Debate: In the wake of the riots, should the government intervene to stop the internet becoming a tool for troublemakers to cause disruption?

UK: The head of Google said it would be “a mistake” for governments to try to interfere with the internet in the wake of the English riots.

Prime Minister David Cameron told MPs after the riots that the government was trying to establish how to stop the internet being a tool for troublemakers to organise disruption.

Dr Eric Schmidt said: “It’s a mistake to look in the mirror and decide to break the mirror. The fact of the matter is whatever the problem was ... whatever the underlying problem was, the internet is a reflection of that problem but turning on and off the internet is not going to fix it.

“You better fix whatever the underlying problem was.”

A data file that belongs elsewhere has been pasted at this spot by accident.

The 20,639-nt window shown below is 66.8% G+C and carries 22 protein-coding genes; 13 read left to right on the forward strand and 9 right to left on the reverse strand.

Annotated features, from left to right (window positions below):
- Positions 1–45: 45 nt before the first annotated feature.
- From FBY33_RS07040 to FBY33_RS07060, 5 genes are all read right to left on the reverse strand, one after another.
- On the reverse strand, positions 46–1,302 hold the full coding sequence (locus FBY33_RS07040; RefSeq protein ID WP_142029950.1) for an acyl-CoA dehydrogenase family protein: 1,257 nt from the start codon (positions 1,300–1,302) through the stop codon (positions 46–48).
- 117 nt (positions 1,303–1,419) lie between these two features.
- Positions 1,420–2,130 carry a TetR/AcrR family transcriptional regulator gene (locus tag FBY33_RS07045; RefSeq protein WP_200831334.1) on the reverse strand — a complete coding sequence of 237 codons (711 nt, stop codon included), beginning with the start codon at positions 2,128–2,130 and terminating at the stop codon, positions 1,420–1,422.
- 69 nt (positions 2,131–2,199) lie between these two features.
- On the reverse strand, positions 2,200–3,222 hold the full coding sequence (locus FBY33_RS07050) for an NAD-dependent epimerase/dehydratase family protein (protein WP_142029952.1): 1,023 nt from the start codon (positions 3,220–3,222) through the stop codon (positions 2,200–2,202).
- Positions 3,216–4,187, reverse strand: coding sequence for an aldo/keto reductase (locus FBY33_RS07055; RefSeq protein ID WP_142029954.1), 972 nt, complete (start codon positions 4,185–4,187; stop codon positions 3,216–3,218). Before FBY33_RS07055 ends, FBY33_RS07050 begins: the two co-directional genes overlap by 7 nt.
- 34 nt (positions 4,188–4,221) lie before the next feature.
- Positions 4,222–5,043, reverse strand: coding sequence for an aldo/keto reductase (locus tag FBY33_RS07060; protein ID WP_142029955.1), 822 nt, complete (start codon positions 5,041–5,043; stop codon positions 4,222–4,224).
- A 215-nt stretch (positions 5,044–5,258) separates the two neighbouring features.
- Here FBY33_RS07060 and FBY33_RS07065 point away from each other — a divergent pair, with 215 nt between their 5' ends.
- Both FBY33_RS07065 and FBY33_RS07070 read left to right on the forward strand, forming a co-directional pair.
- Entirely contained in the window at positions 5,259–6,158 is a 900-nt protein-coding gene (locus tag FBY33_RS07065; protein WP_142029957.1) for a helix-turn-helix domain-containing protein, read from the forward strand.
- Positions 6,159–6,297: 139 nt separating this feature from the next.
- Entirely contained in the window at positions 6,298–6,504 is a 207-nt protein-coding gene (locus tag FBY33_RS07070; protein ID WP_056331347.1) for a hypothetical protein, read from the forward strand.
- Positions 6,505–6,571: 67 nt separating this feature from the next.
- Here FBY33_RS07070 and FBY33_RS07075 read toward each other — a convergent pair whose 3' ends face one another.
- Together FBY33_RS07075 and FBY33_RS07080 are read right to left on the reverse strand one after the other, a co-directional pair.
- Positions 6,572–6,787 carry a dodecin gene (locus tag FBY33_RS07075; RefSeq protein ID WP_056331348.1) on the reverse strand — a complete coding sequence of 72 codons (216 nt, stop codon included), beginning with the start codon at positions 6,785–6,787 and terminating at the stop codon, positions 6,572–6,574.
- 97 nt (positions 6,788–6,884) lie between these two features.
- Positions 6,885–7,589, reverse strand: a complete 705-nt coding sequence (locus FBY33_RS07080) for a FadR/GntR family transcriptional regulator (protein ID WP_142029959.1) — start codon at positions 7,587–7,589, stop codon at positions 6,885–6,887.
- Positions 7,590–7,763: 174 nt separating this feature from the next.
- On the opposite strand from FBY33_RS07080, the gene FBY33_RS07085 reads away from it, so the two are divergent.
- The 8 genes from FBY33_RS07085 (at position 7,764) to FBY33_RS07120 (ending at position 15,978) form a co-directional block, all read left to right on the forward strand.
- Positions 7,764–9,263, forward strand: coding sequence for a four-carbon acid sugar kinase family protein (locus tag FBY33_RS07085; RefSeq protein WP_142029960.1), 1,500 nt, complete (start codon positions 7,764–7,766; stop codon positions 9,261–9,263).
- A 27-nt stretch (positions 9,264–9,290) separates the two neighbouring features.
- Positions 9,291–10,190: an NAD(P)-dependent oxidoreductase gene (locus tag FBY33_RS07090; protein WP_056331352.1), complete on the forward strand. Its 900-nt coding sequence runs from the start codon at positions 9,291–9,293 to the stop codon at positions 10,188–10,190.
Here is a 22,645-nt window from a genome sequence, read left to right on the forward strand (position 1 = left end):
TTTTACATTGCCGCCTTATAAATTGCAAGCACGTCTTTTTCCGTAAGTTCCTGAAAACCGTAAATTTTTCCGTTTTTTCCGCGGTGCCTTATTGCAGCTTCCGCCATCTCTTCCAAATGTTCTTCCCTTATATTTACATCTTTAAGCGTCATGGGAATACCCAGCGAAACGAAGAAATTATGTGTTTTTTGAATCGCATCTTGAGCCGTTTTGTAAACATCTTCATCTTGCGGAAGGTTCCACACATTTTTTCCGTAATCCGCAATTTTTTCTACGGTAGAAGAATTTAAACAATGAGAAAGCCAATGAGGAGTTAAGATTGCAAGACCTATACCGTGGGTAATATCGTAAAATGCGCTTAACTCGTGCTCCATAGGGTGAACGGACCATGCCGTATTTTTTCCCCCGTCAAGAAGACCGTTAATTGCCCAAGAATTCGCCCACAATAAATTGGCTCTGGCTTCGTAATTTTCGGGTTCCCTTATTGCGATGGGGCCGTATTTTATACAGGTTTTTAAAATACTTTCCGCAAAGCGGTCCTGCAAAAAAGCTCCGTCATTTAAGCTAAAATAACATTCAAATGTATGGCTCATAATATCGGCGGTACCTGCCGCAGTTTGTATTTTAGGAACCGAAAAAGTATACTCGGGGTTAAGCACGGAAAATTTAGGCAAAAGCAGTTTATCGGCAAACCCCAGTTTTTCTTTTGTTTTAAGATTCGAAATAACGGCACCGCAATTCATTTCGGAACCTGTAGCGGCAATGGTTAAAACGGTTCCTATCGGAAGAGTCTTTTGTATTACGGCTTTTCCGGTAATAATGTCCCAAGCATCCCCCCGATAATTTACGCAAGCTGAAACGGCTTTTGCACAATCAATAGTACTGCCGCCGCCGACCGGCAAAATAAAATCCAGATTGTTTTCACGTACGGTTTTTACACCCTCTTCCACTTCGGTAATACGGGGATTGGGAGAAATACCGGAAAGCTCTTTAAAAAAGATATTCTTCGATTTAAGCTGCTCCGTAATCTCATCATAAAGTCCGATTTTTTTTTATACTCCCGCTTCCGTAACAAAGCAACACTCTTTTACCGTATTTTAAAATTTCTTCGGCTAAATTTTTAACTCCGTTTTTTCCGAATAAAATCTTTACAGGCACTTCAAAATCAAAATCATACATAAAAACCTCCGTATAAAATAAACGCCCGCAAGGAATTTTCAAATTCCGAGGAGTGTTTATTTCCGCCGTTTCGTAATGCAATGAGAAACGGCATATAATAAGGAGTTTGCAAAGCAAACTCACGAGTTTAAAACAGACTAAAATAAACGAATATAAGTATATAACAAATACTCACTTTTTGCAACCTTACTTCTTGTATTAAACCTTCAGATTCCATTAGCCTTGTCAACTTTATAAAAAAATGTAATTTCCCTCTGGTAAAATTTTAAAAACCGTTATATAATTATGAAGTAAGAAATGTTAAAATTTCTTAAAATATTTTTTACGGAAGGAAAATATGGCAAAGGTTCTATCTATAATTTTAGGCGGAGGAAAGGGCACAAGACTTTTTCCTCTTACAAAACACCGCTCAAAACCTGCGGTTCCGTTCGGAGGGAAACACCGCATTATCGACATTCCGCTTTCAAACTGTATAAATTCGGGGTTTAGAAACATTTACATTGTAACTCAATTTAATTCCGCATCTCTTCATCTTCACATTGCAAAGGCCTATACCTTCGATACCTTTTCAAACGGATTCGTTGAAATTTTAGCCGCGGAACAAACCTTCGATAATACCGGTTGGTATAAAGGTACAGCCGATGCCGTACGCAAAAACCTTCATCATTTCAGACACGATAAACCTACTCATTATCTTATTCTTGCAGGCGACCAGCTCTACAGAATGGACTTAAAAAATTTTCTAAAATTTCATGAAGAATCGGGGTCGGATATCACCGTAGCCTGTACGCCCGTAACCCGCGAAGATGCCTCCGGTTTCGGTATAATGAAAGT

Asked about Twitter’s role during the escalating violence in London, Metropolitan Police Acting Commissioner Tim Godwin told the Home Affairs Select Committee last week that he had contemplated seeking the authority to switch it off.

But he added: “The legality of that is very questionable and additionally it is also a very useful intelligence asset.”

Earlier this week, Home Secretary Theresa May met police and executives from social media networks to see how they could help prevent them being used for criminal behaviour.

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But the government did not seek any additional powers to close down networks such as BlackBerry Messenger, Facebook or Twitter, the Home Office said.

n What do you think? Should the government stop the internet becoming a tool for troublemakers? Or should politicians avoid interfering with the web? Post your views below.

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